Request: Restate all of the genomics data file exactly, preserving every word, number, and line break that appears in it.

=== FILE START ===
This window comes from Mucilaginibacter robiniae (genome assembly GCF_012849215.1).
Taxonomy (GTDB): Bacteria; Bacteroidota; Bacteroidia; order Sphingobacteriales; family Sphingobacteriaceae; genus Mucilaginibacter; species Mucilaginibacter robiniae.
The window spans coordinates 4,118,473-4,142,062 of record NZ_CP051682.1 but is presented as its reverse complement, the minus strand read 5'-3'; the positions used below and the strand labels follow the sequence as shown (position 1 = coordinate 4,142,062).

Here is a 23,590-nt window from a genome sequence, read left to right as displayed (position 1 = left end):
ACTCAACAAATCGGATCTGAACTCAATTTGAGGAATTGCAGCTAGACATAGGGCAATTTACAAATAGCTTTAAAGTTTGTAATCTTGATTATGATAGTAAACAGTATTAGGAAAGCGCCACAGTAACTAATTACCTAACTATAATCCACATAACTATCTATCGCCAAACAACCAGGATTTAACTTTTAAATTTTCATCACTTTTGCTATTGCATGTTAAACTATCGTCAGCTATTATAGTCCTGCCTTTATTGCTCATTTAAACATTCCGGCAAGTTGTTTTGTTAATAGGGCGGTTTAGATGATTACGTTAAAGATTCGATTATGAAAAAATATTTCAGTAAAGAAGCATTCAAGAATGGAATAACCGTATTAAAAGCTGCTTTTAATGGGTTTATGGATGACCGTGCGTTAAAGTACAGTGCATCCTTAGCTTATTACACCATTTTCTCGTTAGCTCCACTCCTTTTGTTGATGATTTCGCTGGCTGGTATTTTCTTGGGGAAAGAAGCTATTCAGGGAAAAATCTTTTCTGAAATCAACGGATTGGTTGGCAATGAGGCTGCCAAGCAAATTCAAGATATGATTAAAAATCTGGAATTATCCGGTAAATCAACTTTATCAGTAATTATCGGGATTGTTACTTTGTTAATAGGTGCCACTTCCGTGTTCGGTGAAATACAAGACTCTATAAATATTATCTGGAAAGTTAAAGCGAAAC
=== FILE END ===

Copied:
This window comes from Mucilaginibacter robiniae (genome assembly GCF_012849215.1).
Taxonomy (GTDB): Bacteria; Bacteroidota; Bacteroidia; order Sphingobacteriales; family Sphingobacteriaceae; genus Mucilaginibacter; species Mucilaginibacter robiniae.
The window spans coordinates 4,118,473-4,142,062 of record NZ_CP051682.1 but is presented as its reverse complement, the minus strand read 5'-3'; the positions used below and the strand labels follow the sequence as shown (position 1 = coordinate 4,142,062).

Here is a 23,590-nt window from a genome sequence, read left to right as displayed (position 1 = left end):
ACTCAACAAATCGGATCTGAACTCAATTTGAGGAATTGCAGCTAGACATAGGGCAATTTACAAATAGCTTTAAAGTTTGTAATCTTGATTATGATAGTAAACAGTATTAGGAAAGCGCCACAGTAACTAATTACCTAACTATAATCCACATAACTATCTATCGCCAAACAACCAGGATTTAACTTTTAAATTTTCATCACTTTTGCTATTGCATGTTAAACTATCGTCAGCTATTATAGTCCTGCCTTTATTGCTCATTTAAACATTCCGGCAAGTTGTTTTGTTAATAGGGCGGTTTAGATGATTACGTTAAAGATTCGATTATGAAAAAATATTTCAGTAAAGAAGCATTCAAGAATGGAATAACCGTATTAAAAGCTGCTTTTAATGGGTTTATGGATGACCGTGCGTTAAAGTACAGTGCATCCTTAGCTTATTACACCATTTTCTCGTTAGCTCCACTCCTTTTGTTGATGATTTCGCTGGCTGGTATTTTCTTGGGGAAAGAAGCTATTCAGGGAAAAATCTTTTCTGAAATCAACGGATTGGTTGGCAATGAGGCTGCCAAGCAAATTCAAGATATGATTAAAAATCTGGAATTATCCGGTAAATCAACTTTATCAGTAATTATCGGGATTGTTACTTTGTTAATAGGTGCCACTTCCGTGTTCGGTGAAATACAAGACTCTATAAATATTATCTGGAAAGTTAAAGCGAAAC